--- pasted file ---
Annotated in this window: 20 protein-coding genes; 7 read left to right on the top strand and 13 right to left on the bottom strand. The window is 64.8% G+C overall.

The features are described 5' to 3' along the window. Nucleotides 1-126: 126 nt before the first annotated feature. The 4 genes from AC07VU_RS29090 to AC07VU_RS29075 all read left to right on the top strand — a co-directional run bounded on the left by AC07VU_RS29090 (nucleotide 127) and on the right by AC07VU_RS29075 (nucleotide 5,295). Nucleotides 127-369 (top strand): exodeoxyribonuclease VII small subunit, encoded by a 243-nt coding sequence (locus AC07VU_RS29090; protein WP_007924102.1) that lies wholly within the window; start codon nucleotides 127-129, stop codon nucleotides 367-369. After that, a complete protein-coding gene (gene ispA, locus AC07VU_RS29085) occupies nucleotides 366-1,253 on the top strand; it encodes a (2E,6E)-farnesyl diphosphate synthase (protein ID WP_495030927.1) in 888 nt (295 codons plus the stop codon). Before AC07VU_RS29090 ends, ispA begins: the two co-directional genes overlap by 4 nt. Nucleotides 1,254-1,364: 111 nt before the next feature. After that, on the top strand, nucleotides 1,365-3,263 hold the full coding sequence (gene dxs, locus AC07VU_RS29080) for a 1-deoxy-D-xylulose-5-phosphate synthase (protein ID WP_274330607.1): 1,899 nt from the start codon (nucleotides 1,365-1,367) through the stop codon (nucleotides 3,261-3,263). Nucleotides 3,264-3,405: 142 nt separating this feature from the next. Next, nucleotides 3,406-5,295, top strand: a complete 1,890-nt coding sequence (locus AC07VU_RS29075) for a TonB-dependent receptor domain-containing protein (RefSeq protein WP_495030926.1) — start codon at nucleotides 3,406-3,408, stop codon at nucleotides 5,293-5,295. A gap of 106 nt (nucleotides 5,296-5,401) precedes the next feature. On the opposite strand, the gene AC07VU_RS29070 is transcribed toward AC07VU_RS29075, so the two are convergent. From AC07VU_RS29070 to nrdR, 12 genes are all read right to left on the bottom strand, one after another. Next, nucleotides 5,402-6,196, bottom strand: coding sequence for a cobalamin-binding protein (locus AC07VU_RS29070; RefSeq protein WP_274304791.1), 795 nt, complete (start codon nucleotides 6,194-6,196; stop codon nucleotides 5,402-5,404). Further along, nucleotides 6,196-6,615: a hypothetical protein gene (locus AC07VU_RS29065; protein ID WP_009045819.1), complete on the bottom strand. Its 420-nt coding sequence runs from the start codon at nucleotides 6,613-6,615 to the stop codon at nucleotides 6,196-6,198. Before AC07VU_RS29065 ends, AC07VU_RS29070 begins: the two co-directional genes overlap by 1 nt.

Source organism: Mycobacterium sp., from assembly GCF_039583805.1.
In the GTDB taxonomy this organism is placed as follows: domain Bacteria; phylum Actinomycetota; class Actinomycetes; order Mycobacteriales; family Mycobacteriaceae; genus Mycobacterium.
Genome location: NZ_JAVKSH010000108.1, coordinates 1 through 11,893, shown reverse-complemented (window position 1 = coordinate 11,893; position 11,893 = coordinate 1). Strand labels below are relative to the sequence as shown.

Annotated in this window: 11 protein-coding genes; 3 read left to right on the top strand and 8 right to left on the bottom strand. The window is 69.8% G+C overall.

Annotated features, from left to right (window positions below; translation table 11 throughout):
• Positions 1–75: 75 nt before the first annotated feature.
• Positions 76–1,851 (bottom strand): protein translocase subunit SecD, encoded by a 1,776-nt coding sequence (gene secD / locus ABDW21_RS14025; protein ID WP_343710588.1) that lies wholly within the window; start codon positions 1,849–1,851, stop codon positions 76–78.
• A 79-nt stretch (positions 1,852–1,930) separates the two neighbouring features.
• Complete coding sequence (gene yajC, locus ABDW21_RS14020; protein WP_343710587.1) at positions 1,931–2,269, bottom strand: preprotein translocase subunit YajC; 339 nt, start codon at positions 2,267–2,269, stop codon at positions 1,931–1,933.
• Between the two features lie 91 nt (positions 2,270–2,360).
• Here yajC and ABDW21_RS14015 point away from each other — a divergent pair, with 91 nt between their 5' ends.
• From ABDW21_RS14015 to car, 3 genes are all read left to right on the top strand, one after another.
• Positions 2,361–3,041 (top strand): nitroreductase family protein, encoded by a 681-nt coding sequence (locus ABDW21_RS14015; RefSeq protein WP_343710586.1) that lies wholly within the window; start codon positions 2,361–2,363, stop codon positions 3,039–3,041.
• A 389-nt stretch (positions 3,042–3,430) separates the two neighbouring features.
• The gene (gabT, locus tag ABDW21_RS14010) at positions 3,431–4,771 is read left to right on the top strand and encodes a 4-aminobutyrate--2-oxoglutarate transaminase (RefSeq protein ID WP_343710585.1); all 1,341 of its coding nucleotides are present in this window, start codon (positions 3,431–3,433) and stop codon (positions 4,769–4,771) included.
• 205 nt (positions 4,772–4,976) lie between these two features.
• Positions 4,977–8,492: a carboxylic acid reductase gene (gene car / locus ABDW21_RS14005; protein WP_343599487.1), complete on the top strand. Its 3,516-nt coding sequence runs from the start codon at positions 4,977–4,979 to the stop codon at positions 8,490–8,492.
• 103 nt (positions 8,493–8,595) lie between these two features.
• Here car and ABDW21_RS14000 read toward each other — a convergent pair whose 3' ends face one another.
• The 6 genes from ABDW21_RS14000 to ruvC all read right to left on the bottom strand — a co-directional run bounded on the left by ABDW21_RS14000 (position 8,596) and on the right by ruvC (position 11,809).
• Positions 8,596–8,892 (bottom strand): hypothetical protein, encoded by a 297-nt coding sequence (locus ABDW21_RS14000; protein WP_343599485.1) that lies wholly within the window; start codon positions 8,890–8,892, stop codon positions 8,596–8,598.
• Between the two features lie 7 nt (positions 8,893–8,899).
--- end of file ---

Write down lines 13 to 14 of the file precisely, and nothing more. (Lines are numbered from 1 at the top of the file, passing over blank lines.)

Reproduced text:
• Here yajC and ABDW21_RS14015 point away from each other — a divergent pair, with 91 nt between their 5' ends.
• From ABDW21_RS14015 to car, 3 genes are all read left to right on the top strand, one after another.